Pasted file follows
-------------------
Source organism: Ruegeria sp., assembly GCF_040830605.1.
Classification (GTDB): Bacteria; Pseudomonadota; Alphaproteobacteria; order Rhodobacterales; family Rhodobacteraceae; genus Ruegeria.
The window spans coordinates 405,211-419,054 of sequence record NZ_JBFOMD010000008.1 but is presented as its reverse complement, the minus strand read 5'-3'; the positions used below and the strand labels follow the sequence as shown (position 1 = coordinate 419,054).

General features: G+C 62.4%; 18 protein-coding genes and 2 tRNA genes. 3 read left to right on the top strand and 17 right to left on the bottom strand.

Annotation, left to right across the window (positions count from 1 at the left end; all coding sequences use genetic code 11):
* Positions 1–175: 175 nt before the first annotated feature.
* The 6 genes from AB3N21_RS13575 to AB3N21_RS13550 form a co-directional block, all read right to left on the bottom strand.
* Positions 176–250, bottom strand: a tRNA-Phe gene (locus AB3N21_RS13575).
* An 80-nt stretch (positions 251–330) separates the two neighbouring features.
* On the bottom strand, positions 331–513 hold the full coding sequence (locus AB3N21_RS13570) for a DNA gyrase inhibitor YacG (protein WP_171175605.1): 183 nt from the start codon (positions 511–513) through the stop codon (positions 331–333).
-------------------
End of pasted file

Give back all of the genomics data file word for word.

Source organism: Ruegeria sp., assembly GCF_040830605.1.
Classification (GTDB): Bacteria; Pseudomonadota; Alphaproteobacteria; order Rhodobacterales; family Rhodobacteraceae; genus Ruegeria.
The window spans coordinates 405,211-419,054 of sequence record NZ_JBFOMD010000008.1 but is presented as its reverse complement, the minus strand read 5'-3'; the positions used below and the strand labels follow the sequence as shown (position 1 = coordinate 419,054).

General features: G+C 62.4%; 18 protein-coding genes and 2 tRNA genes. 3 read left to right on the top strand and 17 right to left on the bottom strand.

Annotation, left to right across the window (positions count from 1 at the left end; all coding sequences use genetic code 11):
* Positions 1–175: 175 nt before the first annotated feature.
* The 6 genes from AB3N21_RS13575 to AB3N21_RS13550 form a co-directional block, all read right to left on the bottom strand.
* Positions 176–250, bottom strand: a tRNA-Phe gene (locus AB3N21_RS13575).
* An 80-nt stretch (positions 251–330) separates the two neighbouring features.
* On the bottom strand, positions 331–513 hold the full coding sequence (locus AB3N21_RS13570) for a DNA gyrase inhibitor YacG (protein WP_171175605.1): 183 nt from the start codon (positions 511–513) through the stop codon (positions 331–333).